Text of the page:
Extreme heat is leading cause of weather-related deaths. How to protect yourself

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SALT LAKE CITY – Extreme heat is the No. 1 cause of weather-related deaths, which is why it's crucial to stay diligent in high temperatures to protect yourself and your loved ones.

According to the Centers for Disease Control and Prevention, nearly 120,000 people visited emergency rooms in 2023 for heat-related illnesses, and more than 2,300 people died from heat exposure.

"There are dangers associated with elevated temperatures and high heat," said Jon Jones, the nurse manager for the Emergency Department at Intermountain Medical Center in Murray. He suggested limiting your sun exposure.

"People who have been out during particularly hotter parts of the day when they're involved in strenuous activity or physical activity – that can lead to heat exhaustion and heatstroke," he said.

What is heat exhaustion and heatstroke?

Heat exhaustion occurs when the body overheats and can't cool down. Symptoms include dizziness, excessive sweating, nausea or vomiting, and muscle cramps. If you experience any of these, move to a cooler place, loosen your clothing and sip water.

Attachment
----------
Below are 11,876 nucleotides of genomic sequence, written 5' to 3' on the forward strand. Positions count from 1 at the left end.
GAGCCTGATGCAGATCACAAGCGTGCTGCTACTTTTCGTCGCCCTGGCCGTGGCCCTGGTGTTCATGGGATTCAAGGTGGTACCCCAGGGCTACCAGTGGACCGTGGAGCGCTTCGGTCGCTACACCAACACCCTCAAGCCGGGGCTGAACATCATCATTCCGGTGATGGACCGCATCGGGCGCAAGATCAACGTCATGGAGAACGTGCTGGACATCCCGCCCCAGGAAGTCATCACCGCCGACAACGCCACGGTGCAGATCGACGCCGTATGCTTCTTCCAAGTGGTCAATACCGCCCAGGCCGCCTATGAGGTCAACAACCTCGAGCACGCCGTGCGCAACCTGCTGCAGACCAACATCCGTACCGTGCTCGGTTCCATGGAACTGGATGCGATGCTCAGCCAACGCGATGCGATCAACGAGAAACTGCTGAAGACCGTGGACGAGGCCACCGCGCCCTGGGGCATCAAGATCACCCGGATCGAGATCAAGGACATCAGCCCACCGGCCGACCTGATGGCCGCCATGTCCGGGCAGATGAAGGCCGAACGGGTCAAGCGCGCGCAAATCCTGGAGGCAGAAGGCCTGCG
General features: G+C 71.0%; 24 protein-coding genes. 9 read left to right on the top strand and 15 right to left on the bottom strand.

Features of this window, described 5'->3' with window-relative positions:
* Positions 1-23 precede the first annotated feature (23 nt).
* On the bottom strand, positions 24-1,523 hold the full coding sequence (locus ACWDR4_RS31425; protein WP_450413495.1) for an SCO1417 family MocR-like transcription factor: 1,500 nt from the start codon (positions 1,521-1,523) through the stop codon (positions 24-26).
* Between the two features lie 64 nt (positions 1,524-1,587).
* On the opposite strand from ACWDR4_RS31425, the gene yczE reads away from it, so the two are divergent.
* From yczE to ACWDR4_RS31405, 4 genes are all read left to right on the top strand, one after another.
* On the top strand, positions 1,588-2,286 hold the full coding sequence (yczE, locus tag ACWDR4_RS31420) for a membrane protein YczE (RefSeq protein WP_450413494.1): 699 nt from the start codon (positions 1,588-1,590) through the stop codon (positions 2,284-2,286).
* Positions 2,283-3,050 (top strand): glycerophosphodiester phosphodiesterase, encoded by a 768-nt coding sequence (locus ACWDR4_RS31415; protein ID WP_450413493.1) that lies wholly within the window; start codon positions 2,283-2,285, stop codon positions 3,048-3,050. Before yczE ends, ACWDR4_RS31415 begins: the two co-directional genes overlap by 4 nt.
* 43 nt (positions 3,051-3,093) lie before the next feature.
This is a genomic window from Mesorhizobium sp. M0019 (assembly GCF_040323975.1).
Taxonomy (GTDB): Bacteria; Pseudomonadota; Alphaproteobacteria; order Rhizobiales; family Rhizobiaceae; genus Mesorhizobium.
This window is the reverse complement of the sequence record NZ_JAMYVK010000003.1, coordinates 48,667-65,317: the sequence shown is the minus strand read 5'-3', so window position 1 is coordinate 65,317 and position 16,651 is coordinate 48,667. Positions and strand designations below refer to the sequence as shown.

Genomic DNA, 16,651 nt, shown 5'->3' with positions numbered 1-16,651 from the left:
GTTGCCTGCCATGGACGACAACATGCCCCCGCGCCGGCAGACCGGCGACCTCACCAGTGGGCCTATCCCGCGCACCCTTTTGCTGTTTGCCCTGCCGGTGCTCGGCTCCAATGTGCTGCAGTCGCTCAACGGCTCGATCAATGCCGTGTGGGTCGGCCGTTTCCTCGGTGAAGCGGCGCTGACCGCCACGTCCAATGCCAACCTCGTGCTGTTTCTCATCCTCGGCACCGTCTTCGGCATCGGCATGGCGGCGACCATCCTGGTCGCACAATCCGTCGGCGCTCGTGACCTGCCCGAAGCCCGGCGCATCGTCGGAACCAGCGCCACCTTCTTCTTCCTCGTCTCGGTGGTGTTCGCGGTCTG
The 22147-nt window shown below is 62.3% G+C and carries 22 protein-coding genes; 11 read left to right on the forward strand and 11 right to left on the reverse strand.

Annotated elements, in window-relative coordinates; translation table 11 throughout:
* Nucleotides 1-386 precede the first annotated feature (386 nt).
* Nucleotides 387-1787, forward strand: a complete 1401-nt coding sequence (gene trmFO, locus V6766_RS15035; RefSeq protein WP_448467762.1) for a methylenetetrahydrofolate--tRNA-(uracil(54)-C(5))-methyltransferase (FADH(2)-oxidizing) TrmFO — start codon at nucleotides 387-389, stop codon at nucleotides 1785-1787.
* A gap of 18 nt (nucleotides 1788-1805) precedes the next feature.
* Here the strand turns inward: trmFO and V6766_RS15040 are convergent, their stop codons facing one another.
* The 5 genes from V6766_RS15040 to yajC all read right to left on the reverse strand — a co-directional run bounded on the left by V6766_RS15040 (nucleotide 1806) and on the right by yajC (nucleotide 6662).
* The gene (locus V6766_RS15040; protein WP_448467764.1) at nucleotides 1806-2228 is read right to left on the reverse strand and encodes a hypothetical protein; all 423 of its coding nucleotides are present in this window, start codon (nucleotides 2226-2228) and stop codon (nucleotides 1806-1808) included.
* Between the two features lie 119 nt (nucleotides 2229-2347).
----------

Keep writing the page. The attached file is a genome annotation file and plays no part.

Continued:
Heatstroke is a more serious, life-threatening illness that happens when your body can no longer control its temperature. Symptoms include headache, confusion, and no sweating.

"When you start to see the physical symptoms associated with an altered mental status, nausea that leads to vomiting, anything that's making it difficult for you to keep down water or electrolytes or food, those are dangerous signs that you should definitely seek emergency medical services," Jones said.

While these conditions are serious, they can be prevented through proper sun safety techniques, Jones said, like wearing sunscreen, covering up with clothing and hats, and staying hydrated. They can happen more quickly in extreme heat.

Jones said playground equipment can be extremely dangerous on hot days. Parents should use caution when allowing their children to play outside.

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Emma Benson
Emma Benson is a storyteller and broadcast media professional, passionate about sharing truthful, meaningful stories that will impact communities. She graduated with a journalism degree from BYU, and has worked as a morning news anchor with KIFI News Group in Idaho Falls. She joined the KSL-TV team in October 2023.


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